Buckle up, Florida: NOAA says September is the most hurricane-prone month

In this NOAA GOES-East satellite handout image, Hurricane Dorian, now a Cat. 5 storm, tracks towards the Florida coast taken at 13:20Z September 1, 2019 in the Atlantic Ocean. 

We're halfway through the 2021 Atlantic hurricane season and there have already been 12 named storms. But apparently, we haven't seen anything yet.

The National Oceanic and Atmospheric Administration (NOAA) says that September is the most hurricane-prone month, with as many major hurricane landfalls as August and October combined. Texas and Louisiana are "prime targets" for pre-August major hurricanes, the agency said.

Comparatively, most major October hurricanes occur in southern Florida. To date, Florida has been hit by about 120 recorded hurricanes.

According to NOAA data collected from 1851 through last year, 40% of all U.S. hurricanes hit the state of Florida and 88% of major hurricane strikes have hit either Florida or Texas. 

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North Carolina and Louisiana also top the list of the most direct hits on the mainland U.S. coastline – though Puerto Rico is not included in those figures.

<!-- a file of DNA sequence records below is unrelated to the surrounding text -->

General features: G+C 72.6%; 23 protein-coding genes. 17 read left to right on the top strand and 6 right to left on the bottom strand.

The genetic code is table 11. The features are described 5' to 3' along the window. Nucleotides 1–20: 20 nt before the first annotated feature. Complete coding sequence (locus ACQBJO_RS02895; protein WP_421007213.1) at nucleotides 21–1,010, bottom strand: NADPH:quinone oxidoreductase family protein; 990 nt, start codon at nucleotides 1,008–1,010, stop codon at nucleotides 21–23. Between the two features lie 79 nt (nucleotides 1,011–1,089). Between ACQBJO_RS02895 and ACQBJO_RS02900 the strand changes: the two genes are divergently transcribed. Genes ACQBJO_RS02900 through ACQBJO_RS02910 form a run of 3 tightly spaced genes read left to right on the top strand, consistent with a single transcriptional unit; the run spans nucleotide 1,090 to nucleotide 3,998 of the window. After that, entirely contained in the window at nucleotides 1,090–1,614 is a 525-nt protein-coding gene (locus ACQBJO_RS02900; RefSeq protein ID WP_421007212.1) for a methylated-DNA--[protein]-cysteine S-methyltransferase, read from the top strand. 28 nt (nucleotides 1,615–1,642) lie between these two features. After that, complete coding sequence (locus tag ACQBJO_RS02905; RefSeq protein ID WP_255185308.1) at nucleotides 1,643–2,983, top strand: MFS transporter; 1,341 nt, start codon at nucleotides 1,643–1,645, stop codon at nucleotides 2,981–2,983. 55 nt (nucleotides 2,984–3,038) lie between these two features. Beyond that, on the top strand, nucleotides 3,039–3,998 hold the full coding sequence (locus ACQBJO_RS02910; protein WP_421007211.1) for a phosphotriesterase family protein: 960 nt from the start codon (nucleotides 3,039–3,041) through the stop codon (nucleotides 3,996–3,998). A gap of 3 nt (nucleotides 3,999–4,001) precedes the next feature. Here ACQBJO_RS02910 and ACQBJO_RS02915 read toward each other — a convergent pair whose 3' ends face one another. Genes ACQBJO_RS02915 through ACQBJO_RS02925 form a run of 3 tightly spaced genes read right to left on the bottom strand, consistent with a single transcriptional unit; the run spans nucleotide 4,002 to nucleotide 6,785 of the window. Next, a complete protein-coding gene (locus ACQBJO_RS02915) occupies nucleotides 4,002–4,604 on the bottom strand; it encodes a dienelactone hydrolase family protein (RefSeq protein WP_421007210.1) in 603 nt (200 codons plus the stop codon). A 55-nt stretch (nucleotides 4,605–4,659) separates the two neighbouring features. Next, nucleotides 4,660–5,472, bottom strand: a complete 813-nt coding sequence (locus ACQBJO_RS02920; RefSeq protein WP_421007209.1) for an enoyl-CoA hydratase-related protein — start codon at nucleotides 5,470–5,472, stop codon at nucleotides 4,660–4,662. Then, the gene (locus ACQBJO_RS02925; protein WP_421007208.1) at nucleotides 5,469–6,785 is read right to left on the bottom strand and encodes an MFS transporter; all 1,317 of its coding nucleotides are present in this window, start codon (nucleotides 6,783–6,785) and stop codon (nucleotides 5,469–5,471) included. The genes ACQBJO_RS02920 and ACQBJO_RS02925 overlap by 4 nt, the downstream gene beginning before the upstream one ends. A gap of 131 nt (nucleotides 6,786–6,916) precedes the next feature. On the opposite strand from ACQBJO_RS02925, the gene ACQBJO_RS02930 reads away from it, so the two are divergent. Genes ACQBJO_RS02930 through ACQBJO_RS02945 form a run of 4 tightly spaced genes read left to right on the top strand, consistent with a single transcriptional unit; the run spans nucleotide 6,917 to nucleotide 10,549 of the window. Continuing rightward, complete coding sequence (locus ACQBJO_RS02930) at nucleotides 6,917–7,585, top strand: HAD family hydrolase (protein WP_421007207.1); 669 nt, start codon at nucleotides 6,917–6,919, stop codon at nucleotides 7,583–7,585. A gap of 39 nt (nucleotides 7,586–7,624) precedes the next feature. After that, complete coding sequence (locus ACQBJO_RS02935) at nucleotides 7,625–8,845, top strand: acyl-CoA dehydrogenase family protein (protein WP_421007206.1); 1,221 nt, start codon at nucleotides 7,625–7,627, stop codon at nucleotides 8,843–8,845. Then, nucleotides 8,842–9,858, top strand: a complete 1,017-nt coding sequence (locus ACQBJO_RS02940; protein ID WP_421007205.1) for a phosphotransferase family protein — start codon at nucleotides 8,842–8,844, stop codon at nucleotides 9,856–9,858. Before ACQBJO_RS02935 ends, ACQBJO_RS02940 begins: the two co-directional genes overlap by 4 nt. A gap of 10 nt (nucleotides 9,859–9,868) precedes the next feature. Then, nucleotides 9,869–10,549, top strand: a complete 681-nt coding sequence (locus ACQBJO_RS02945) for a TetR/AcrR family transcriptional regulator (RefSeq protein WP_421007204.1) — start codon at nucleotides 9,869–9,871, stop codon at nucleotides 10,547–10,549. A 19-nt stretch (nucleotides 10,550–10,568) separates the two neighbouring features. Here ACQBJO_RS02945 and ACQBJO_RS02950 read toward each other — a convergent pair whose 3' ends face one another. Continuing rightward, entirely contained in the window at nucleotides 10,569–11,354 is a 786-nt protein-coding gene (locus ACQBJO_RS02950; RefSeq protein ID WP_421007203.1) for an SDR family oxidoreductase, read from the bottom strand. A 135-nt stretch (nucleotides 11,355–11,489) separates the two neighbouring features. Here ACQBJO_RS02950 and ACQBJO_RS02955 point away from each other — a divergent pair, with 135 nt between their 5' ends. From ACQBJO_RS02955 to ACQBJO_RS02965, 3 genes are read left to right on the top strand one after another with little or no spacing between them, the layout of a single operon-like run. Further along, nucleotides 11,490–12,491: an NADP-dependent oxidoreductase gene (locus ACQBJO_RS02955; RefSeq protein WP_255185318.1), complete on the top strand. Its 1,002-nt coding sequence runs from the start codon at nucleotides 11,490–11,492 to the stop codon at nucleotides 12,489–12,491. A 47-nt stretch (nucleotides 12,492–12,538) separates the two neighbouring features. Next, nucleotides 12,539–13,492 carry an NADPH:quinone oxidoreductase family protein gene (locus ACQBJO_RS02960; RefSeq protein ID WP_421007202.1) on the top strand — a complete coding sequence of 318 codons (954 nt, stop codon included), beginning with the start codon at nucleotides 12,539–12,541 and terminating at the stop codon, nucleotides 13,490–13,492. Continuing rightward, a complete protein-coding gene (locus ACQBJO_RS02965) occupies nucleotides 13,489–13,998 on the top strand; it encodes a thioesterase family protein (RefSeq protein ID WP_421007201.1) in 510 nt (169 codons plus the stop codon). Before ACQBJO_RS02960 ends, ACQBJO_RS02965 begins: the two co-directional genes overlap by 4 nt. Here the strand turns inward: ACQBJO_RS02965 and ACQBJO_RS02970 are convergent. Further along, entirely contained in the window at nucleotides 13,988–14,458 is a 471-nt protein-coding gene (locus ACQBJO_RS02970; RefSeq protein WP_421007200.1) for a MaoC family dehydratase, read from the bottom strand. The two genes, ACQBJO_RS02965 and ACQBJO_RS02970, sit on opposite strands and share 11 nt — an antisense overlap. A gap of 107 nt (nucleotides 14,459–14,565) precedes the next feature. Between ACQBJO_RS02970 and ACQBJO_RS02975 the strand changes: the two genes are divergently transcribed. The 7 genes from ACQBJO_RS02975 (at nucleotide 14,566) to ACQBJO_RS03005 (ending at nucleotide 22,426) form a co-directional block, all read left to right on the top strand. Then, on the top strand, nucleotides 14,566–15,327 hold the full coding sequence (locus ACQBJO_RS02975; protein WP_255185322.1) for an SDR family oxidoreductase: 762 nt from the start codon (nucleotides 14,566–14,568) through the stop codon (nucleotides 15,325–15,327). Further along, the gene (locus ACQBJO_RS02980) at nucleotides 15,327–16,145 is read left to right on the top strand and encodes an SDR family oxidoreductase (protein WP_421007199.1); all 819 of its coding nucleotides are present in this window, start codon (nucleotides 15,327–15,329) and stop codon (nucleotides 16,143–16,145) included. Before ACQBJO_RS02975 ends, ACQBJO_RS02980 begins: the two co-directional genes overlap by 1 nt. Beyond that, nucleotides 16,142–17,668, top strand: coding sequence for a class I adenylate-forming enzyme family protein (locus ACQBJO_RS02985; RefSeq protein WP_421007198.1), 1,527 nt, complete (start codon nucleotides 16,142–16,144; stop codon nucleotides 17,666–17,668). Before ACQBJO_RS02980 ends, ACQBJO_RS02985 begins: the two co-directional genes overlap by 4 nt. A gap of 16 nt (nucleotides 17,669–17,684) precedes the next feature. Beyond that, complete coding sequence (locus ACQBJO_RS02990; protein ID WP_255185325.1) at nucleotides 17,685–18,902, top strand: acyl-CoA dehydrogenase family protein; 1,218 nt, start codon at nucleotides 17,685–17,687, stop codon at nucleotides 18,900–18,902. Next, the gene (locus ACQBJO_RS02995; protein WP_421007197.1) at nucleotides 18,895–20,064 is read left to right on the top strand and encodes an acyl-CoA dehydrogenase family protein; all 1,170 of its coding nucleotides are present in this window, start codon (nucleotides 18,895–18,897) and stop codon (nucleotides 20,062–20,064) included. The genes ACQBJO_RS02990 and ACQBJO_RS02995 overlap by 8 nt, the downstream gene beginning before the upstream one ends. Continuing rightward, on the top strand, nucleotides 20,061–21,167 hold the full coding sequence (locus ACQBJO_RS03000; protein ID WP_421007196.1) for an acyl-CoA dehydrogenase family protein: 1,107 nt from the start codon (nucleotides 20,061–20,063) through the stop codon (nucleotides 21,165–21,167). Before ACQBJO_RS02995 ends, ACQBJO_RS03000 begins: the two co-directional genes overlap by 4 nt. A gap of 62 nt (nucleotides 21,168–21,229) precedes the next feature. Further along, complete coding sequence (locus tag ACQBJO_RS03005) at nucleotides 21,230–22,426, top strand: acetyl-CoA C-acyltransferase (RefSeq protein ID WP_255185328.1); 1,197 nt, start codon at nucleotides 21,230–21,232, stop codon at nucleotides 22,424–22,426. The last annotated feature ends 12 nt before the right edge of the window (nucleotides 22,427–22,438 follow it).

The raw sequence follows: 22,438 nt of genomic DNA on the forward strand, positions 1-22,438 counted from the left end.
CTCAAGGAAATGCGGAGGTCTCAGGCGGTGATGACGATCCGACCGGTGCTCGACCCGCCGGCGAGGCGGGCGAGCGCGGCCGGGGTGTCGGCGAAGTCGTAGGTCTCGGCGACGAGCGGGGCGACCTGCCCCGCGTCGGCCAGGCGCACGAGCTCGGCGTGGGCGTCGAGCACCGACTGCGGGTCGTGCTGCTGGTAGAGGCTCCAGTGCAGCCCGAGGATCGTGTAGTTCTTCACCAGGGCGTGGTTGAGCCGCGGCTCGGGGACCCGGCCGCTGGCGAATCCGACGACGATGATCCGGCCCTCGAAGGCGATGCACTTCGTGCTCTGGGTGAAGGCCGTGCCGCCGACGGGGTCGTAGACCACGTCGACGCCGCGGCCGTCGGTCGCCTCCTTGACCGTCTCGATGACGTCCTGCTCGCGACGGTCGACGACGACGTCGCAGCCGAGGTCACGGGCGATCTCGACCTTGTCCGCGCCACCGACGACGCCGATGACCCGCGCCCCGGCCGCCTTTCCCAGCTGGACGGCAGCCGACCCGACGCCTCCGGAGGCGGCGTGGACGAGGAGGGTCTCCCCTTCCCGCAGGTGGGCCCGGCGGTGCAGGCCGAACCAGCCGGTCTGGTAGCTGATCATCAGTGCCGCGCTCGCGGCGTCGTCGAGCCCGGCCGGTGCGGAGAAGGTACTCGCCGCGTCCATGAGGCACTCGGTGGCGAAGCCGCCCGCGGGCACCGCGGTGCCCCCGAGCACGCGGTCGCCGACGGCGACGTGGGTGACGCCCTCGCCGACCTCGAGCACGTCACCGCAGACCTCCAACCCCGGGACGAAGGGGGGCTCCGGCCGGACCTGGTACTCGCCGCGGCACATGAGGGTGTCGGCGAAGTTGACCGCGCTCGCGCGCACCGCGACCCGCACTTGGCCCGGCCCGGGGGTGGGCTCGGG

In an analysis of the probability of being struck by a tropical storm or hurricane – based on storm hits with around 100 miles from 1944 and 1999 – NOAA found that New Orleans has a 40% chance every year of experiencing a strike. 

At highest risk, the agency said, were Miami and Cape Hatteras, N.C., at 48 percent, and San Juan, Puerto Rico at 42%.

In addition, when analyzing counted hits when a hurricane was within 60 miles Miami and Cape Hatteras were found to have a 16% chance of a direct hit.

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New Orleans had a 12% chance of being in the direct path, the agency said. The Louisiana city recently got pummeled by Hurricane Ida, which made landfall as a Category 4 hurricane on Sunday. 

On average, close to seven hurricanes strike the U.S. every four years, while three major hurricanes cross the coast every five years, according to NOAA.

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There were 30 named storms and 12 landfalling storms in 2020 – a record-breaking season.

Hurricanes largely form in the Caribbean and Gulf of Mexico as temperatures continue to warm, then move west.

NOAA updated its outlook on the 2021 Atlantic hurricane season,  maintaining that it will be an above-average season. 

They predicted 15 to 21 named storms are possible, with seven to ten becoming hurricanes and three to five of those becoming major hurricanes, meaning Category 3 or higher.

Hurricane season runs through Nov. 30.

FOX News contributed to this report.

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